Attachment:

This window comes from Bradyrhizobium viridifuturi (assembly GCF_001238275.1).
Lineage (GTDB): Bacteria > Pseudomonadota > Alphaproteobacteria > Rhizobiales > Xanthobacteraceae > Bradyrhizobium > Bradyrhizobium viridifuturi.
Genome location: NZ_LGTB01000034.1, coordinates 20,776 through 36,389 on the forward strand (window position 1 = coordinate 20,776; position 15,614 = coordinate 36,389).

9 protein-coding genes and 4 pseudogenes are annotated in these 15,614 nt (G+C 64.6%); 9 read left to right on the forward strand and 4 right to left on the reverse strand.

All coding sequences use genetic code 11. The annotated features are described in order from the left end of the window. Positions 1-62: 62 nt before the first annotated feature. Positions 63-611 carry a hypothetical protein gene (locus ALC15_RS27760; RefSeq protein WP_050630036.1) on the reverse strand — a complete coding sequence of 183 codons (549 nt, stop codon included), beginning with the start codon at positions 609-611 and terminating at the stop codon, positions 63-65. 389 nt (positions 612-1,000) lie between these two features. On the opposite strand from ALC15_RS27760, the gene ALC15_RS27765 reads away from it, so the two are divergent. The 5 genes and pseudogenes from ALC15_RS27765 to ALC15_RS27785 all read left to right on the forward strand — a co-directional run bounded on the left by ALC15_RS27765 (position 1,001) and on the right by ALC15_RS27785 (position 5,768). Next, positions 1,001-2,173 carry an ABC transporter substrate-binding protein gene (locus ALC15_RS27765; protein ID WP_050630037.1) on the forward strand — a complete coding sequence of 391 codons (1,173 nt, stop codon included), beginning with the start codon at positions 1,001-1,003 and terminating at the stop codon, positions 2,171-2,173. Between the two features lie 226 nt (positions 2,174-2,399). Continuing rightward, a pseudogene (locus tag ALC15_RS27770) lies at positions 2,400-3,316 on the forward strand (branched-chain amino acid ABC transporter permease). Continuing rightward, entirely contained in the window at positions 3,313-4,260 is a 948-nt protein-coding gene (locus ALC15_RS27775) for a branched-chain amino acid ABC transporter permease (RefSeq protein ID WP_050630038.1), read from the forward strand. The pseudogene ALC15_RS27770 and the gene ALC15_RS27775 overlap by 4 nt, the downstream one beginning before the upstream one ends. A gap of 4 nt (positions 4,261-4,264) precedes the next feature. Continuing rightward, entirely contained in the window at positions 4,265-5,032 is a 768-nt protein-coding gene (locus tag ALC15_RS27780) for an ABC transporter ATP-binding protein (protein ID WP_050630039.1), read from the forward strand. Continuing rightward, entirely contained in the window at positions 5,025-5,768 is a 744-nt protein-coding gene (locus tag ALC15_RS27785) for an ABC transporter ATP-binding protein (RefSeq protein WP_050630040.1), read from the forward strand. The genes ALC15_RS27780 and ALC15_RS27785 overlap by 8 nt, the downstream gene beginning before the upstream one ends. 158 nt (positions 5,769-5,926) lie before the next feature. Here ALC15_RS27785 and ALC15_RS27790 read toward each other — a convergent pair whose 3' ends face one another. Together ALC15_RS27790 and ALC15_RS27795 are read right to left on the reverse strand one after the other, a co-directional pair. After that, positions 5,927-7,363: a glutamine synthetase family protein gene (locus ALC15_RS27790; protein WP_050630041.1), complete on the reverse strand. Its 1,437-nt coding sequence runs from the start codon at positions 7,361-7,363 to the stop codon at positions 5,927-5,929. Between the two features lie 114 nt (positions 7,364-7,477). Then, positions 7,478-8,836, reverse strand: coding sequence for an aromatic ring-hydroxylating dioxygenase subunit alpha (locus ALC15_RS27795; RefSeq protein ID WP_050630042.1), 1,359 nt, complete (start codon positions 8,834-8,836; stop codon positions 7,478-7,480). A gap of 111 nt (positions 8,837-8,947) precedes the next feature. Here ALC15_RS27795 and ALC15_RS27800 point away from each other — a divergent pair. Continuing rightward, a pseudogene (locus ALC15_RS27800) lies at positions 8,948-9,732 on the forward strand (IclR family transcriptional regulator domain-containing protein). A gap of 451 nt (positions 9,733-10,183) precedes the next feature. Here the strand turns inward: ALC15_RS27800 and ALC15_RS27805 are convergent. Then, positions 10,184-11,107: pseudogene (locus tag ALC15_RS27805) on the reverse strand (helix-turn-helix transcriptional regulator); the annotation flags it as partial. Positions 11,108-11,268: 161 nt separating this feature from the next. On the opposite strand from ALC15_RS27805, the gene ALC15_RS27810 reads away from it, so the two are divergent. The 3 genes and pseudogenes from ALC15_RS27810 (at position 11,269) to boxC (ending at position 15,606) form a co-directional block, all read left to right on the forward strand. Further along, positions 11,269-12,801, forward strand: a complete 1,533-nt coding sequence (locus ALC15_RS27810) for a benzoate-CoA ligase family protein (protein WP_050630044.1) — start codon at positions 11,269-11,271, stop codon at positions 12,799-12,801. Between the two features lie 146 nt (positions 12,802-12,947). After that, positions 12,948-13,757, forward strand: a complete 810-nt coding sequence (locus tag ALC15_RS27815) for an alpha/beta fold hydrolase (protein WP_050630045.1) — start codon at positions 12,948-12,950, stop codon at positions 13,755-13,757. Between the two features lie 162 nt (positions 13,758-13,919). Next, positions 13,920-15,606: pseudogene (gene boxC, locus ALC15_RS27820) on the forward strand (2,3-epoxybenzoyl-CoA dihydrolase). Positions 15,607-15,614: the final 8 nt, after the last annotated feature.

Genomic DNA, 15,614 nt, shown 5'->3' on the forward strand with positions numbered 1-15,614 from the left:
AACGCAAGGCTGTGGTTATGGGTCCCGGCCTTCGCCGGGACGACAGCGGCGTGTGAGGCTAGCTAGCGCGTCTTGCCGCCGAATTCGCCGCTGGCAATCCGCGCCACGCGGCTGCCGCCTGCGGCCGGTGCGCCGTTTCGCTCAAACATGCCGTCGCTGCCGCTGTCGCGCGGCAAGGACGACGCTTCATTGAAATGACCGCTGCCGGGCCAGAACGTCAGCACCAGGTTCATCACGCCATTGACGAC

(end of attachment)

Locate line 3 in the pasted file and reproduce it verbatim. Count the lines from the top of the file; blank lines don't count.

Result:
Genome location: NZ_LGTB01000034.1, coordinates 20,776 through 36,389 on the forward strand (window position 1 = coordinate 20,776; position 15,614 = coordinate 36,389).